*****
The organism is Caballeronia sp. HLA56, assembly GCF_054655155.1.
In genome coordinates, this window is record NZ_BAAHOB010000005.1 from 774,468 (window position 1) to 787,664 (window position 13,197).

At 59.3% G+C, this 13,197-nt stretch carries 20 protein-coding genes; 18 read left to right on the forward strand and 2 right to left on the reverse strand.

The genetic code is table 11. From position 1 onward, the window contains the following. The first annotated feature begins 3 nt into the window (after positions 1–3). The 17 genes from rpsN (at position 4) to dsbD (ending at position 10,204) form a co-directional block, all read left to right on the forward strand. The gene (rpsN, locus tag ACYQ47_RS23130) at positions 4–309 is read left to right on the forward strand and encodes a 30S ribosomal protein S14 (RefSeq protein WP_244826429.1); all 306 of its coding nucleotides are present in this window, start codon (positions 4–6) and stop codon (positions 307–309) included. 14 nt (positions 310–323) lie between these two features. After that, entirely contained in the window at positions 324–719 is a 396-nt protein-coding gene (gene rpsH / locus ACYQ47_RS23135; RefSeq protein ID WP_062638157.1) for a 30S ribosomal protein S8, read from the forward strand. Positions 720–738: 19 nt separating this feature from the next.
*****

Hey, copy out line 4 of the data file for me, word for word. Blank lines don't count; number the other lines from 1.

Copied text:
The genetic code is table 11. From position 1 onward, the window contains the following. The first annotated feature begins 3 nt into the window (after positions 1–3). The 17 genes from rpsN (at position 4) to dsbD (ending at position 10,204) form a co-directional block, all read left to right on the forward strand. The gene (rpsN, locus tag ACYQ47_RS23130) at positions 4–309 is read left to right on the forward strand and encodes a 30S ribosomal protein S14 (RefSeq protein WP_244826429.1); all 306 of its coding nucleotides are present in this window, start codon (positions 4–6) and stop codon (positions 307–309) included. 14 nt (positions 310–323) lie between these two features. After that, entirely contained in the window at positions 324–719 is a 396-nt protein-coding gene (gene rpsH / locus ACYQ47_RS23135; RefSeq protein ID WP_062638157.1) for a 30S ribosomal protein S8, read from the forward strand. Positions 720–738: 19 nt separating this feature from the next.